Relationship of the Pulmonary Artery End-Diastolic Pressure to the Left Ventricular End-Diastolic and Mean Filling Pressures in Patients With and Without Left Ventricular Dysfunction
The relationship of the left ventricular end-diastolic pressure (LVEDP) and the pulmonary arterial "wedge" mean pressure (PAWMP) to the pulmonary artery end-diastolic pressure (PAEDP) was investigated by cardiac catheterization in 71 subjects. Pressure records were obtained simultaneously or immediately consecutively. In 15 subjects with normal LV function (LVEDP, 4 to 12 mm Hg) PAEDP was within 3 mm Hg of LVEDP (r = 0.70, P < 0.01) and within 3 mm Hg of PAWMP (r = 0.69, P < 0.01) in every instance.
In 56 patients with LV dysfunction (LVEDP, 12 to 55 mm Hg), PAEDP was lower than LVEDP in 42, equal to LVEDP in six, and higher than the LVEDP in eight, who were in atrial fibrillation or had increased pulmonary vascular resistance (PVR). PAEDP correlated closely with PAWMP (r = 0.92, P < 0.001).
In 30 patients with LV dysfunction in sinus rhythm, an a wave was identified in the PA pressure tracing (PA a) prior to systole which coincided in time and magnitude to the PAW a wave and was considered to represent retrograde transmission of the left atrial contraction wave. The PA a pressure was within 5 mm Hg of the LVEDP (r = 0.94, P < 0.001) in all except four patients, two of whom had elevated PVR.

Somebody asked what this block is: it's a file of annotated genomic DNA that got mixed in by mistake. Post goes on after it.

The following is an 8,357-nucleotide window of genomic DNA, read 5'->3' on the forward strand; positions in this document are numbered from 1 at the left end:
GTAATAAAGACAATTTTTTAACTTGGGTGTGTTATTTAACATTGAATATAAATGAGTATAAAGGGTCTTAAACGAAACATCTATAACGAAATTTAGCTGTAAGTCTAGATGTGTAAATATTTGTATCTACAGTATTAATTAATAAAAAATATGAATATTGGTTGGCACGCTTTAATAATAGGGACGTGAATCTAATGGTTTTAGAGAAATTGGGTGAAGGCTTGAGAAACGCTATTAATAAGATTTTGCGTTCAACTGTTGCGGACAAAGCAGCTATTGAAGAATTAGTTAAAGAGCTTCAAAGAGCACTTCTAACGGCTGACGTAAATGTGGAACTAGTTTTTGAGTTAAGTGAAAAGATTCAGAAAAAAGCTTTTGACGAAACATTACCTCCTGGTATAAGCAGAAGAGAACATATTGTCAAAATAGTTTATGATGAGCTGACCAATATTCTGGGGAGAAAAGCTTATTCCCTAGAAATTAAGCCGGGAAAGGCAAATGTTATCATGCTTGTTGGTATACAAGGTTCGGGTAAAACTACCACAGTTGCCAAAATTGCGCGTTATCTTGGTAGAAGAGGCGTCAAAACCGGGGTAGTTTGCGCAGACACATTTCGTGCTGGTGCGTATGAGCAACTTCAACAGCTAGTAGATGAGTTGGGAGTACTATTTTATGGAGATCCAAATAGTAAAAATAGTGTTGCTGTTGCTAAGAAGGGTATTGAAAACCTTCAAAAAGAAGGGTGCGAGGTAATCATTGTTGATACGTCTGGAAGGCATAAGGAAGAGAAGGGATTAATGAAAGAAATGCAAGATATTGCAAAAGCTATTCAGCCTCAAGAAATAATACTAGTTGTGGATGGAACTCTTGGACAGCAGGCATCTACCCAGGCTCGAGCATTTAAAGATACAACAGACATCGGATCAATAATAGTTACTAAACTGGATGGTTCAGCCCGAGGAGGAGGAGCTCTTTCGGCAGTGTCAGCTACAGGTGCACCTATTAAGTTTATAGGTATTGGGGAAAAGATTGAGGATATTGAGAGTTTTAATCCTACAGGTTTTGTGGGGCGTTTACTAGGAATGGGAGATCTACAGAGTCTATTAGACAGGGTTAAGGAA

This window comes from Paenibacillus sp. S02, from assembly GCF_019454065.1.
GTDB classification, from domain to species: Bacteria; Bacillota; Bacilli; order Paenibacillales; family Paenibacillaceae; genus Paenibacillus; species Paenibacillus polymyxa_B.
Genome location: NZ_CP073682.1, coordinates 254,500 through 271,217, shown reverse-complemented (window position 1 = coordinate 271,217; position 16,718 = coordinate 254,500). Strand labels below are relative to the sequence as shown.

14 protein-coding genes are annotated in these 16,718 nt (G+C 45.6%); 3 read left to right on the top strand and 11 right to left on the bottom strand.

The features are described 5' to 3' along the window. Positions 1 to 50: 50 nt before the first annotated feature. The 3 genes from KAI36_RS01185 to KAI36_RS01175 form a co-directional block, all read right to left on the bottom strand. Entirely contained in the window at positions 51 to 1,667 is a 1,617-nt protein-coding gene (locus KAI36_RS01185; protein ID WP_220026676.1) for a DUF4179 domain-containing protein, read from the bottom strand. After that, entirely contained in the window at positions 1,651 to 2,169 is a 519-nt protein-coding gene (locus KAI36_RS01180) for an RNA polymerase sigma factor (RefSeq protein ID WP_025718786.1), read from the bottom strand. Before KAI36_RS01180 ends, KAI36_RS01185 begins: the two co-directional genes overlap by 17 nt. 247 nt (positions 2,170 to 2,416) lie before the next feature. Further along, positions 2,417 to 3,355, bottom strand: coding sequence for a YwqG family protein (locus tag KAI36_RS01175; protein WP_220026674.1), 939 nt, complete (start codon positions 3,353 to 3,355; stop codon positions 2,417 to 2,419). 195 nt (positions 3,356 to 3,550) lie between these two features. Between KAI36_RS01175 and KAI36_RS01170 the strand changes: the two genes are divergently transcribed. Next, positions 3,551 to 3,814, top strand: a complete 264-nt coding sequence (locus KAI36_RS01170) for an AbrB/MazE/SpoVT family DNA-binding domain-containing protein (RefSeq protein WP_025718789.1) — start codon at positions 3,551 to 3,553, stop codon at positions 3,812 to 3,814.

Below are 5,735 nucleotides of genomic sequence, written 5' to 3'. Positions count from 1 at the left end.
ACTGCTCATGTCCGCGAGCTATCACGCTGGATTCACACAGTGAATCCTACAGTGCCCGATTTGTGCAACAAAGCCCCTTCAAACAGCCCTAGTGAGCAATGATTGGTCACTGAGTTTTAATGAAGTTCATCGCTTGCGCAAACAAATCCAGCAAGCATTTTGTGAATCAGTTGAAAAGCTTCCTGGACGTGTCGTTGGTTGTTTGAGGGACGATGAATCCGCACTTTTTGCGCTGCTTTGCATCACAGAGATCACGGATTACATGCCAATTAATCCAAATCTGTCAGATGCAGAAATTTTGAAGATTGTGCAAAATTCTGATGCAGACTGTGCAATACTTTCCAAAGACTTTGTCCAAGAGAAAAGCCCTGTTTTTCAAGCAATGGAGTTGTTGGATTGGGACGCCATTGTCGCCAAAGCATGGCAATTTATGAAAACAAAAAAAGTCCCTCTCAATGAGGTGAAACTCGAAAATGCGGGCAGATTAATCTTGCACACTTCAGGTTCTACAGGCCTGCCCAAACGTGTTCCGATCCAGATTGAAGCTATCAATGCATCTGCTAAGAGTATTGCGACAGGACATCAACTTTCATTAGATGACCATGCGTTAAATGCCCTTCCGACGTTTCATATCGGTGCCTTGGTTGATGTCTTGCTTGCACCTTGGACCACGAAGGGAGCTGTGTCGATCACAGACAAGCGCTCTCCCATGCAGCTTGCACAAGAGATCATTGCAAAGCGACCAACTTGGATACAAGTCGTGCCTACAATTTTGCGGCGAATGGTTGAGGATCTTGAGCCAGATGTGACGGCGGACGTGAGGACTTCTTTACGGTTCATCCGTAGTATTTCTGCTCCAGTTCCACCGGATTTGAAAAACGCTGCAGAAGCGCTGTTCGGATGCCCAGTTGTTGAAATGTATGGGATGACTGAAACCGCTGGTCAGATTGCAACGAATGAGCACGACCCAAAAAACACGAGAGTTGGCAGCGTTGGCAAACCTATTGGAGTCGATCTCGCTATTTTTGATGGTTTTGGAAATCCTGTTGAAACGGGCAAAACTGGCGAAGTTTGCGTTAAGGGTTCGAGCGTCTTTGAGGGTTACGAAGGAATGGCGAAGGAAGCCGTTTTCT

Thus, in the presence of LV dysfunction and elevated LVEDP, PAEDP correlated well with PAWMP, but failed to represent LVEDP accurately, while PA a wave pressure closely reflected LVEDP except when PVR was markedly increased.
- Received March 10, 1970.
- Accepted April 7, 1970.
- © 1970 American Heart Association, Inc.